Theresa May refuses to resign until her withdrawal deal becomes law: Brexit News for Saturday 11 May

Theresa May refuses to resign until her withdrawal deal becomes law: Brexit News for Saturday 11 May
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Theresa May refuses to resign until her withdrawal deal is passed by Commons…

Theresa May is refusing to set a firm resignation date as she is convinced it would make it impossible to pass her Brexit deal.The reasoning behind the PM’s defiance in her stand-off with party grandees is revealed today by the chairman of the 1922 Committee of all Tory backbenchers. Pinning down her departure date before a deal is approved by the Commons would only see her Brexiteer critics dig in and wait for it rather than vote for her EU agreement, she fears. But despite the PM’s refusal so far, Sir Graham Brady is still insisting Mrs May fulfils his demand for a timetable to leave No10 no matter what at her showdown meeting with his executive team next Thursday. – The Sun

  • Sir Graham Brady considering running to replace Theresa May as Tory leader – The Sun

…as an ex-Tory donor is revealed as major backer of the Brexit Party

A businessman who has previously donated hundreds of thousands of pounds to the Conservative Party has been confirmed as a major financial backer of the Brexit Party. Jeremy Hosking was one of a number of donors who have donated large sums of money to Nigel Farage’s new party, a spokesman for the Brexit Party told Sky News. Last weekend, leader Mr Farage told Sky’s Sophy Ridge on Sunday that a single donor had given more than £100,000 to the party, but did not reveal his identity, saying it would happen after the EU parliament elections later this month.  – Sky News

France does not want repeated Brexit delays…

France is against repeatedly extending the deadline for the U.K. to leave the EU, a presidential advisor said Friday. France was the most vocal among the remaining EU27 countries in pushing for a short Brexit delay at a summit last month after U.K. Prime Minister Theresa May asked for a second extension to Article 50. Despite French President Emmanuel Macron’s reluctance, the EU leaders then agreed to extend the Brexit deadline to October 31. “We must not get sucked into repeated extensions, that’s for sure.” – Politico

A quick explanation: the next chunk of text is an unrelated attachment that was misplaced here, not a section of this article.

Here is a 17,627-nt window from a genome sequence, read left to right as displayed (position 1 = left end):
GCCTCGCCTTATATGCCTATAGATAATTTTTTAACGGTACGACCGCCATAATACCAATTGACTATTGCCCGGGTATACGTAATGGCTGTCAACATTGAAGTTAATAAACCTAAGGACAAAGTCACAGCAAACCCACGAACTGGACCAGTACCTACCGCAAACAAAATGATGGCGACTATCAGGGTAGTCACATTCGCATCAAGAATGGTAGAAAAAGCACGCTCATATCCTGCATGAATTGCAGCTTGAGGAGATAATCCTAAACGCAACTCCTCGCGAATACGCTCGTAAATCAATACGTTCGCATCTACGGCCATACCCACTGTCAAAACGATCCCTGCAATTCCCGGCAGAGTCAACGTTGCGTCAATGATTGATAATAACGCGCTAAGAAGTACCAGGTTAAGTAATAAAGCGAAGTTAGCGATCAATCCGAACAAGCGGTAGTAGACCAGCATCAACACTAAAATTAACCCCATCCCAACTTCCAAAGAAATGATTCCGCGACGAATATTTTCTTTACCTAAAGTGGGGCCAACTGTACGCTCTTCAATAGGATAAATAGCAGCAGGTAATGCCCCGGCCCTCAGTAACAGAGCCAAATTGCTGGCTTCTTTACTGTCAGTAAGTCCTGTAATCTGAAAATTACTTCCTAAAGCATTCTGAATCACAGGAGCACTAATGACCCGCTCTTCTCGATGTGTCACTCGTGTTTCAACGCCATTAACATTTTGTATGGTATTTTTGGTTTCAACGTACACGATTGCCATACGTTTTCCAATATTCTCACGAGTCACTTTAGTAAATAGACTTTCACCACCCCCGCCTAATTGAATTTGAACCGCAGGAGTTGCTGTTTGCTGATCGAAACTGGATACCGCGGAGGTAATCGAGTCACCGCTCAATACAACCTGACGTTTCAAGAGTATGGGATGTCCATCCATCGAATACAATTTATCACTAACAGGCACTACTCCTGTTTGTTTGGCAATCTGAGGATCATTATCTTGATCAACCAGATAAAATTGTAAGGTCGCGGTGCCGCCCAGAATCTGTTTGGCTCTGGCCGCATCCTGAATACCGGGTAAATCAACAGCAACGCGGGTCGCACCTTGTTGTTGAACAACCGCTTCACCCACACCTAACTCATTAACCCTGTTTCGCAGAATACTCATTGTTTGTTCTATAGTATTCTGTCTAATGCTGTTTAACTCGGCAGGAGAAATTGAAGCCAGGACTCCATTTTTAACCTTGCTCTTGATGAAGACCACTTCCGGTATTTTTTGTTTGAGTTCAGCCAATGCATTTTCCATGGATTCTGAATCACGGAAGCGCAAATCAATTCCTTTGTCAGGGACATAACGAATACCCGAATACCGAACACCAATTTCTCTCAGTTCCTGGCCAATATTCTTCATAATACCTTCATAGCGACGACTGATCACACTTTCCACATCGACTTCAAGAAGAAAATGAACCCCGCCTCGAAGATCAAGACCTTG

…whilst Donald Tusk says there is a 30 percent chance of the UK staying in the EU…

Donald Tusk reckons the chances of the U.K. staying in the European Union could be as high as 30 percent. The European Council president said he thinks Brits would reject Brexit if there was a second referendum: “A real debate about the consequences of Brexit wasn’t had during the referendum campaign, but only after the vote. Today the result would probably look different. Paradoxically, Brexit awoke in Great Britain a pro-European movement.” –  Politico

…and Guy Verhofstadt backs the Lib Dems on ‘Bollocks to Brexit’ tour

Remain-backing voters in the U.K. should vote for the Liberal Democrats as “the most pro-European” party, Guy Verhofstadt said on a campaign visit to London. The Lib Dems face a challenge in the European election from new party Change UK and the Greens, which both share their policy of a second referendum on EU membership. But Verhofstadt, leader of the Alliance of Liberals and Democrats for Europe (ALDE), said that Vince Cable’s Lib Dems were the “natural” home for Remainers. “If there is one pro-European party in Britain, it [is] the Lib Dems,” he said. – Politico

  • ‘I’m a Lib Dem’ declares EU’s Brexit co-ordinator – Sky News
  • EU Brexit chief Guy Verhofstadt pokes nose into UK politics by campaigning alongside Lib Dems – The Sun
  • Verhofstadt: I don’t know if Brexit will happen – BBC News
  • Smug, puerile anti-Brexit trolls: the Lib Dems and Guy Verhofstadt are made for each other – Asa Bennett for The Telegraph (£)
  • Guy Verhofstadt sprinkles his centrist stardust on the perfect Lib Dem launch – Judith Woods for the Telegraph (£)

Fresh no-deal Brexit proposals set to spark cabinet clash

The UK Brexit secretary is preparing a paper on whether to step up planning in case the country leaves the EU without a deal ahead of its scheduled departure date of October 31, in a move that is expected to trigger a clash among cabinet ministers. Steve Barclay, who backed Leave in the 2016 referendum, is among Eurosceptic Tory MPs who believe it would be prudent for the government to ramp up preparations for an abrupt departure. Government officials said the minister is expected to present his proposals at the cabinet meeting on Tuesday. He faces a pushback from Europhile colleagues, including business secretary Greg Clark, who believe it was a mistake for the government to ever consider a no-deal Brexit. – FT (£)

Sajid Javid tells Tories to back May’s deal or risk losing Brexit altogether